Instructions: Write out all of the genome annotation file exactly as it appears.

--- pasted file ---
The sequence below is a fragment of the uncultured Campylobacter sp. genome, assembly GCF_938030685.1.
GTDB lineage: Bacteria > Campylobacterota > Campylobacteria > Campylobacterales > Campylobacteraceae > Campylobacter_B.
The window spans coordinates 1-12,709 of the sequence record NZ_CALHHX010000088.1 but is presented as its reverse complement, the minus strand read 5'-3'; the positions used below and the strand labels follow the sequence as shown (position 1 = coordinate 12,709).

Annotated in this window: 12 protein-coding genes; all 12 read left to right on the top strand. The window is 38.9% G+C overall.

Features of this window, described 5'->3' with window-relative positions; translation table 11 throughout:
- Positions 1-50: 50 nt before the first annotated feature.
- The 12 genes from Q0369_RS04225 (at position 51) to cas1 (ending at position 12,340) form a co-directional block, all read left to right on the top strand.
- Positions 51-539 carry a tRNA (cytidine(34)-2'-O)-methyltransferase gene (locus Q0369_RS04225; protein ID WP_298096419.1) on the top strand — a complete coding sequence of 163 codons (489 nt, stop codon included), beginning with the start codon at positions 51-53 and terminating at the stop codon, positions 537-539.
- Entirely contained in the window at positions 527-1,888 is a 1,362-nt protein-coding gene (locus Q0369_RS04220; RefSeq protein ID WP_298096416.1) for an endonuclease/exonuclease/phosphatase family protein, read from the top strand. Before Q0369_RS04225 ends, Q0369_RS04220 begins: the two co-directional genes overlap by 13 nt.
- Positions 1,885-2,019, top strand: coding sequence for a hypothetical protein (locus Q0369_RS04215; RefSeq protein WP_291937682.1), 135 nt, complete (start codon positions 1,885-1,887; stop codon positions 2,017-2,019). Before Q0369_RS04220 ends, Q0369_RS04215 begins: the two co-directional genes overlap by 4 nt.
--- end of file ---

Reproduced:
The sequence below is a fragment of the uncultured Campylobacter sp. genome, assembly GCF_938030685.1.
GTDB lineage: Bacteria > Campylobacterota > Campylobacteria > Campylobacterales > Campylobacteraceae > Campylobacter_B.
The window spans coordinates 1-12,709 of the sequence record NZ_CALHHX010000088.1 but is presented as its reverse complement, the minus strand read 5'-3'; the positions used below and the strand labels follow the sequence as shown (position 1 = coordinate 12,709).

Annotated in this window: 12 protein-coding genes; all 12 read left to right on the top strand. The window is 38.9% G+C overall.

Features of this window, described 5'->3' with window-relative positions; translation table 11 throughout:
- Positions 1-50: 50 nt before the first annotated feature.
- The 12 genes from Q0369_RS04225 (at position 51) to cas1 (ending at position 12,340) form a co-directional block, all read left to right on the top strand.
- Positions 51-539 carry a tRNA (cytidine(34)-2'-O)-methyltransferase gene (locus Q0369_RS04225; protein ID WP_298096419.1) on the top strand — a complete coding sequence of 163 codons (489 nt, stop codon included), beginning with the start codon at positions 51-53 and terminating at the stop codon, positions 537-539.
- Entirely contained in the window at positions 527-1,888 is a 1,362-nt protein-coding gene (locus Q0369_RS04220; RefSeq protein ID WP_298096416.1) for an endonuclease/exonuclease/phosphatase family protein, read from the top strand. Before Q0369_RS04225 ends, Q0369_RS04220 begins: the two co-directional genes overlap by 13 nt.
- Positions 1,885-2,019, top strand: coding sequence for a hypothetical protein (locus Q0369_RS04215; RefSeq protein WP_291937682.1), 135 nt, complete (start codon positions 1,885-1,887; stop codon positions 2,017-2,019). Before Q0369_RS04220 ends, Q0369_RS04215 begins: the two co-directional genes overlap by 4 nt.